Since I have been threatened with a dungeon I better make some sort of reply in an attempt to avert it.
I apologise in advance for the size of this post but it covers a lot of ground.
I really haven't put much thought -- nearly none at all -- into what I think
parts of posts in this thread with a "off the top of my head this is what I
think". As I am more or less coming up with what I think needs to be done as
I type this I am sure I will miss something, or think of a better way to do
something just after I have posted this. Hopefully this this will in the end
make some sort of sense and not become a rambling mess, it should at least
serve to set some expectations on just how much thought and effort needs to
go into such an endeavor.
For starters I noticed a couple of posts about how it looks pretty easy just
take "this snippet of code" and it will work. This is far from the case, that
is about 1% of the work that needs to be done. Also that is the Java 6 way of
doing things, it may be preferable to do it the Java 5 ways as its not that
much more code, and you don't want a handful of code to force you to have to
adopt Java 6, I know people will be screaming but 1.4 will be Java 6 only!!!
That could quite possibly -- even probably -- be true, but then again the
biggest driver for this would be the vision code, you never know since OpenGL
offers even more that could be the way to go instead, so no longer would Java 6
be absolutely needed, but that possibility is a completely different discussion.
There are other reasons that doing it the Java way is beneficial as it requires
no set up by the user at all, where as the Java 6 method will in the case of
some non Oracle JVMs, while the scripting interface is required for Java 6 the
Java 6 method which is similar code for many other languages. I do not see
this as a problem, as its very unlikely that there will be more than one
"officially supported" scripting language for macros -- thats right no ruby,
these other languages or I know something Trevor has said that no one else does,
but simply because the amount of work. Regardless what most people think,
eye to eye and some coercion is required. Add another language into the mix,
and suddenly you have another set of coercion required, whats worse a bridge
between the 2 languages, after all if you pick up a library for say DnD of
macros, do you want to find that it was written in Lisp so suddenly your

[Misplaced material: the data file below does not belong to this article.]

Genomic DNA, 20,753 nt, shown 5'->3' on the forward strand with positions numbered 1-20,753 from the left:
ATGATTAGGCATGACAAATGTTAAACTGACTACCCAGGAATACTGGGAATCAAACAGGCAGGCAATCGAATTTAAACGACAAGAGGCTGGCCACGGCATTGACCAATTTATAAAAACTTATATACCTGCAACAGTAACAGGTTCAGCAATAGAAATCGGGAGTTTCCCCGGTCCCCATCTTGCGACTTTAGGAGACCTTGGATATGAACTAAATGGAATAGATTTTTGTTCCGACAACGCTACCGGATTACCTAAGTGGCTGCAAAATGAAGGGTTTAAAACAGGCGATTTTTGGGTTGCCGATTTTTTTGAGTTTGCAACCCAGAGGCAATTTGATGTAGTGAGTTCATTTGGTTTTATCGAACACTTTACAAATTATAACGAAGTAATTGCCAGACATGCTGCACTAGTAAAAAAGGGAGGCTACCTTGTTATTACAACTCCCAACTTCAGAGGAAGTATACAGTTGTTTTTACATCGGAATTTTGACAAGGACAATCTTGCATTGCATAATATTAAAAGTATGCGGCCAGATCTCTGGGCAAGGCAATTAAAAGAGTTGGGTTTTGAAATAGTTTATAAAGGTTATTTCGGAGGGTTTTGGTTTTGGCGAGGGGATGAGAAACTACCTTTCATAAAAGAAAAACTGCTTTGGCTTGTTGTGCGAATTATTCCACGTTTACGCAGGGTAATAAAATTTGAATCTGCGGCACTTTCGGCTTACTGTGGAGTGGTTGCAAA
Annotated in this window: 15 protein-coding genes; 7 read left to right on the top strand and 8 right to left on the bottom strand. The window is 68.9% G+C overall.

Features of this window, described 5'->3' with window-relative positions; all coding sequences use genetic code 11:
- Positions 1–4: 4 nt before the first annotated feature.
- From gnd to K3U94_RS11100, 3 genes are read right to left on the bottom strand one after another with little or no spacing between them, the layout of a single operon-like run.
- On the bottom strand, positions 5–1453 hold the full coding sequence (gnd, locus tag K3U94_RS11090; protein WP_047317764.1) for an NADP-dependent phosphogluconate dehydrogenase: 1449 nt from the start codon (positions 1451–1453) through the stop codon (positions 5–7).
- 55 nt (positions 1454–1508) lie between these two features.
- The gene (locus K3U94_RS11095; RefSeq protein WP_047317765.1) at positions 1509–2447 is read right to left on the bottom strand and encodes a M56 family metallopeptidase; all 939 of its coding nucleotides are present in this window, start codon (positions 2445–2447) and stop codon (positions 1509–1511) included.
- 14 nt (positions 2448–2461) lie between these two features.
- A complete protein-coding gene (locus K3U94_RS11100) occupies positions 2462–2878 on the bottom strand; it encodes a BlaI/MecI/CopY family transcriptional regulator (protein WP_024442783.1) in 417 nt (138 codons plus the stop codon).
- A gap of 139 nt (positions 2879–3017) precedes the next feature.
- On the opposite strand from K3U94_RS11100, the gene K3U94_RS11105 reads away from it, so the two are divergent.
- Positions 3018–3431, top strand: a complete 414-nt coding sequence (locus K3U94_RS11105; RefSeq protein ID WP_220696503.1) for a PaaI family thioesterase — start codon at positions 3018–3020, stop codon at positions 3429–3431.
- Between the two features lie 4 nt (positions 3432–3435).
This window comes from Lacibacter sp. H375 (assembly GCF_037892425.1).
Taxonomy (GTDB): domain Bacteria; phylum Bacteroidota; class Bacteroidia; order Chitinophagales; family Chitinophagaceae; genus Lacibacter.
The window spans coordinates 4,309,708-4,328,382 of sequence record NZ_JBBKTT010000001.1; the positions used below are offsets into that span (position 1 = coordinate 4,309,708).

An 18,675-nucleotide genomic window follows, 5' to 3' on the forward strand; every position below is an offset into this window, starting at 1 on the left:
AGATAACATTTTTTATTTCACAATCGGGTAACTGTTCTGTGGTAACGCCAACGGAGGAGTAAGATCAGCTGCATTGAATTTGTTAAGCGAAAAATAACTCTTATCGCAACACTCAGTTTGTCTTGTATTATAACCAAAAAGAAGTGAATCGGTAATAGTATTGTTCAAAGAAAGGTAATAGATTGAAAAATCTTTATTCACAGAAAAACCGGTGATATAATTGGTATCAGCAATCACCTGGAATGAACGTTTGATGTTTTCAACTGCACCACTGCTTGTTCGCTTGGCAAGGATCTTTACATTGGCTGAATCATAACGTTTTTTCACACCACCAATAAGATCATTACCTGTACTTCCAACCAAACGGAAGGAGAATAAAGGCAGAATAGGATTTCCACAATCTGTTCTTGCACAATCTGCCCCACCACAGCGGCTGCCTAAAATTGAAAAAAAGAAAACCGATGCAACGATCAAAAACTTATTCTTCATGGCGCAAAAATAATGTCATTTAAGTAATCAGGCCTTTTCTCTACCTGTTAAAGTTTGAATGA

Python macros suddenly need to know how to manipulate Lisp data structures?
My guess is no you don't, the more languages in the mix the worse it gets,
the more support the RPTools team has to do for that other languages and the
testing for 2 languages is probably at least 3 times that of 1, and it gets
much worse from there. Hence no matter what language you like the most its
best to have one standard macro language. If 1.4 supports plugins then I am
sure someone will add X language to the macro language, but then thats for
them to sort out, not necessarily something that the RPTools Team would have
Ugh thats a lot of typing so far and I haven't even addressed a small fraction
of the comments.
So first off to ally any fears, there will be a lot of functions to do many
of the things that you can currently do. At a guess though I would say that
you will find some largish differences. This is because apart from no overall
design for the current macro language it is for a large part heavily influenced
by the limitations in place. For example since the current macro language has
no null value or way of capturing an error there are several functions that
can be used to check for potential error conditions or nulls, these most likely
would have no analog as there is no need for them. Another property of the
current macro language is it really "feels" like an interpreted language, there
are several functions that do a lot of processing inside the function which
are quite possible to do in the macro language, but would be a lot less
efficient -- look at the getToken() function for example! A well designed API
to have more functions that try to do less things, I am a big fan of the Unix
philosophy of "write programs that do one thing and do it well", and this
equally applies to methods/functions, especially in an API. So the API should
contain smaller functions that work together to achieve what the current
API does with large complex functions. For the non programmers out there this
may sound scary because you are thinking "oh no I have to remember more
function names to do the same things?", well there will be more functions but
they should be consistently named -- so we wont be using Visual Basic as a
model -- which will make it clear which one you need to use without having
to remember the rather esoteric syntax required for the parameters of some of
the current functions.
The next thing to consider is security and permissions. There are two sides
of this to look at, and when thinking about these questions do not think
about them as the group that knows each other well and always plays together,